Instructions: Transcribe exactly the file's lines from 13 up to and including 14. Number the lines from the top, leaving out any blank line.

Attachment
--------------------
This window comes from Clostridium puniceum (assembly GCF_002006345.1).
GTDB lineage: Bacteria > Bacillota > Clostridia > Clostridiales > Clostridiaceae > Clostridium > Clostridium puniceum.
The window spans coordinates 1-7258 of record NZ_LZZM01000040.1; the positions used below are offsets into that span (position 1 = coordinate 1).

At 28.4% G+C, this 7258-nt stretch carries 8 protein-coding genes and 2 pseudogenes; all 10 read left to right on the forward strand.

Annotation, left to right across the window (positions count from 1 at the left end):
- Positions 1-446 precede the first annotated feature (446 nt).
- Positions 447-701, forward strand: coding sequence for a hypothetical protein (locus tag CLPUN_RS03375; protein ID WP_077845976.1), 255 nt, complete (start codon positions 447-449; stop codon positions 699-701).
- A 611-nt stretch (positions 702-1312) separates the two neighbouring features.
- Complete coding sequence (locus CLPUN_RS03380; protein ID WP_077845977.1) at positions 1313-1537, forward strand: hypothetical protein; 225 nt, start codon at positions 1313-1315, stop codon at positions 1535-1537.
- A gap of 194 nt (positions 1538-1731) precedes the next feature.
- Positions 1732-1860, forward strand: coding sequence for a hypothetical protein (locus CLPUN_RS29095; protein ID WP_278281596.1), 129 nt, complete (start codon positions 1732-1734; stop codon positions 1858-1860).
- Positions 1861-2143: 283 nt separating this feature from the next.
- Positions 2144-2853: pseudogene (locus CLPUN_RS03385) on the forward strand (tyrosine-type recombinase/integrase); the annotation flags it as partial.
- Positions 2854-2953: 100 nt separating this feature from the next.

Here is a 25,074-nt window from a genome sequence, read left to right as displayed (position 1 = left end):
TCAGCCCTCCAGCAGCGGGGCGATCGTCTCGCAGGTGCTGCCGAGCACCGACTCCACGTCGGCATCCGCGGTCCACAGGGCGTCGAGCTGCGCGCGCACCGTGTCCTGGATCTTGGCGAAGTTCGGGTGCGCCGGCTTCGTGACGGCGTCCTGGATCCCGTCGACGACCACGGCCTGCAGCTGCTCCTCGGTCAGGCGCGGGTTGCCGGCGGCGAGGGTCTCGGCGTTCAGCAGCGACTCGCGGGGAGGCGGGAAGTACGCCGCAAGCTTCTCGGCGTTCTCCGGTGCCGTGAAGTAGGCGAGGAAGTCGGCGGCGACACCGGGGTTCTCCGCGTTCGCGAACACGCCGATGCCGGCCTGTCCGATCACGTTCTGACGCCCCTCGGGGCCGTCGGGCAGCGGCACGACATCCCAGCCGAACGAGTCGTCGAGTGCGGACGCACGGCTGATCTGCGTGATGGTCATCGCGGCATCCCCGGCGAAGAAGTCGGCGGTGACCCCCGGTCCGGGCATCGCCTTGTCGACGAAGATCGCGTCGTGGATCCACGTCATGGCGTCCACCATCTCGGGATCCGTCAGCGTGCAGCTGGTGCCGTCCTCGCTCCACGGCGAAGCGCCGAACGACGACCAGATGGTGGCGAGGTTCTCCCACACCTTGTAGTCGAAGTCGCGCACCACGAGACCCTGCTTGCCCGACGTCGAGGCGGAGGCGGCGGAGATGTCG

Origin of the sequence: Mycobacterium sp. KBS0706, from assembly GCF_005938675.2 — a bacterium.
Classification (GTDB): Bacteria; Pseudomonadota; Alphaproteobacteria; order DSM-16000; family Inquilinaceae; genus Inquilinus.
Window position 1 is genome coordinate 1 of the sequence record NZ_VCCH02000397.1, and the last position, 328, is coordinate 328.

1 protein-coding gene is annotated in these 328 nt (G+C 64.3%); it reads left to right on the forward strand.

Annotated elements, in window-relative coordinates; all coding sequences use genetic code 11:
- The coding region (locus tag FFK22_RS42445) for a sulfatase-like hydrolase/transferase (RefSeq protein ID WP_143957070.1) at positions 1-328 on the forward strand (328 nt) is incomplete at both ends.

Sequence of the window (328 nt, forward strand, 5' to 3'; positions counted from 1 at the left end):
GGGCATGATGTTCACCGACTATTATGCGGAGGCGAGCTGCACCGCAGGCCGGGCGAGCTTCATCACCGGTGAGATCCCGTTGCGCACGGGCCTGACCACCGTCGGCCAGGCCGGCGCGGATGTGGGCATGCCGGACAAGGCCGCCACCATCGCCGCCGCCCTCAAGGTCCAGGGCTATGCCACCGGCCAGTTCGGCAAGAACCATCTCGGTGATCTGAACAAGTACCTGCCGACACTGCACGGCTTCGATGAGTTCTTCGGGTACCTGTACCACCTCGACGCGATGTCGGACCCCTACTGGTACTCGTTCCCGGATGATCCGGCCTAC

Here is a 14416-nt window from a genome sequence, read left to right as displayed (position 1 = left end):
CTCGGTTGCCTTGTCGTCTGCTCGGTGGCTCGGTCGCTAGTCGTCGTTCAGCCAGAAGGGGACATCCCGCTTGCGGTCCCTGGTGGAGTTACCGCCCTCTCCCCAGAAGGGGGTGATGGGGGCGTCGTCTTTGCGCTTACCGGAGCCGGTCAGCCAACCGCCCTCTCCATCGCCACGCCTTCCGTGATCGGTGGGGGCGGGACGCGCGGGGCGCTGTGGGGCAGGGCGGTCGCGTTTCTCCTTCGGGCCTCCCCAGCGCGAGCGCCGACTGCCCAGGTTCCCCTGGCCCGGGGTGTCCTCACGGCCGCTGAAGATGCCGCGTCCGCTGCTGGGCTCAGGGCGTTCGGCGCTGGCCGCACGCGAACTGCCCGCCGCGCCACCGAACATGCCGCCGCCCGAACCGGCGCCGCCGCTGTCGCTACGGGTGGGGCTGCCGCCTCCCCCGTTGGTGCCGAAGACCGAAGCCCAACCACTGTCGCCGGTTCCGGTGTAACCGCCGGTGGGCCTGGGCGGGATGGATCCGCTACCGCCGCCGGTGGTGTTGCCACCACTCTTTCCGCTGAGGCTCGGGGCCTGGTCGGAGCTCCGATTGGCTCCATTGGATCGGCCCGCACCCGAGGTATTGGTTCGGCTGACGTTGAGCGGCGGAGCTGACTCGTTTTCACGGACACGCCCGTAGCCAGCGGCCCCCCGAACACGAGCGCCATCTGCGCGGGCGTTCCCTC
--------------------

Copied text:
- Positions 2144-2853: pseudogene (locus CLPUN_RS03385) on the forward strand (tyrosine-type recombinase/integrase); the annotation flags it as partial.
- Positions 2854-2953: 100 nt separating this feature from the next.